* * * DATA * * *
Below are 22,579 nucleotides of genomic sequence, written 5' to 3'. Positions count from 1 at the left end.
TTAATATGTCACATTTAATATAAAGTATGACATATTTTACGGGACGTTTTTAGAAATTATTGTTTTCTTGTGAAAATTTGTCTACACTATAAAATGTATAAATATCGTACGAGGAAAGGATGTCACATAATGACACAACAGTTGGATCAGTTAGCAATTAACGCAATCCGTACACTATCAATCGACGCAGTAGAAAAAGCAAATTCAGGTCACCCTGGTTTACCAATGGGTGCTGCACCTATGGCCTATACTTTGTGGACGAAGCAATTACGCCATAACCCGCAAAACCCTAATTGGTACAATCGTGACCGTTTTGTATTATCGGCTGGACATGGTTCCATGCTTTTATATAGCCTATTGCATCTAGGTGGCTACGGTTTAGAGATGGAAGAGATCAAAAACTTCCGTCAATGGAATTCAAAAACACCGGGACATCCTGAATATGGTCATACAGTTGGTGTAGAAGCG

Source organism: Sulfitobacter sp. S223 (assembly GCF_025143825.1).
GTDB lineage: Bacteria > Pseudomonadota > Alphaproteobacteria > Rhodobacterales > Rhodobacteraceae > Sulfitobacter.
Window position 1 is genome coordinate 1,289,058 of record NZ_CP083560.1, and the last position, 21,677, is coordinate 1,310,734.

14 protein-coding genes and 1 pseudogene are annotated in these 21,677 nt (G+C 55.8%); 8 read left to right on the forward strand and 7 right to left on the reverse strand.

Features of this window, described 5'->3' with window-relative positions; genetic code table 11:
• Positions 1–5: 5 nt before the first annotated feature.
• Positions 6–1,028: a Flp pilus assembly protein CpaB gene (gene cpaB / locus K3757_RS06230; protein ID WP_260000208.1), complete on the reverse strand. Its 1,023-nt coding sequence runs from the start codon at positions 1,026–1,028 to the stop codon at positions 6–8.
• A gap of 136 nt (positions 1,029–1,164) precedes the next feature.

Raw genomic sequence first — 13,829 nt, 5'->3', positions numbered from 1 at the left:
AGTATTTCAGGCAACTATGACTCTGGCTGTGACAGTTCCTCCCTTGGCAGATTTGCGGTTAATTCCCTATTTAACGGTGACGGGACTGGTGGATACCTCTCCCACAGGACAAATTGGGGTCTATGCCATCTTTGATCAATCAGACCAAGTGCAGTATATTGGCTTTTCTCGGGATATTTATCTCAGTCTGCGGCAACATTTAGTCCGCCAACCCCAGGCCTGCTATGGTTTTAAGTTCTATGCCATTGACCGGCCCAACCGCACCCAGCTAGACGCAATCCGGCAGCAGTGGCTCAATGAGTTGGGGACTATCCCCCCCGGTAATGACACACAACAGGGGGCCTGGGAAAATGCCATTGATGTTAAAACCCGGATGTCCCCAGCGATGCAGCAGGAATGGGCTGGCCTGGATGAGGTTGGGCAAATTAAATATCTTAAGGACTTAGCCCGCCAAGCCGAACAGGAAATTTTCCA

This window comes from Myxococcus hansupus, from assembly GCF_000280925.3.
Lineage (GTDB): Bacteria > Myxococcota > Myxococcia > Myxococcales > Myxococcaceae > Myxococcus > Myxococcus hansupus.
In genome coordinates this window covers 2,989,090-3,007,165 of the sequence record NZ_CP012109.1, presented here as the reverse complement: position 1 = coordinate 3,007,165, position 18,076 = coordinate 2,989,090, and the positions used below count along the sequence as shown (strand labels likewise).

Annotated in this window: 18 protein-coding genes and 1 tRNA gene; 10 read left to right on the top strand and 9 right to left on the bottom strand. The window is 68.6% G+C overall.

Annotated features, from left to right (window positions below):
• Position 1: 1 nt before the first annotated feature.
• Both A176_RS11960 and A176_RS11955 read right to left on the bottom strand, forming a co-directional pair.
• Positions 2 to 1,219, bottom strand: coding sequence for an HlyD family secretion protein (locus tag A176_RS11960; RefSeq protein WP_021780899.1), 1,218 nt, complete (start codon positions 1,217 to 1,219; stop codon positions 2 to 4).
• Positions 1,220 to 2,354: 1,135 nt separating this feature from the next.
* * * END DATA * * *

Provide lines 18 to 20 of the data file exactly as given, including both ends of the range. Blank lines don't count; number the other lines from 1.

• Position 1: 1 nt before the first annotated feature.
• Both A176_RS11960 and A176_RS11955 read right to left on the bottom strand, forming a co-directional pair.
• Positions 2 to 1,219, bottom strand: coding sequence for an HlyD family secretion protein (locus tag A176_RS11960; RefSeq protein WP_021780899.1), 1,218 nt, complete (start codon positions 1,217 to 1,219; stop codon positions 2 to 4).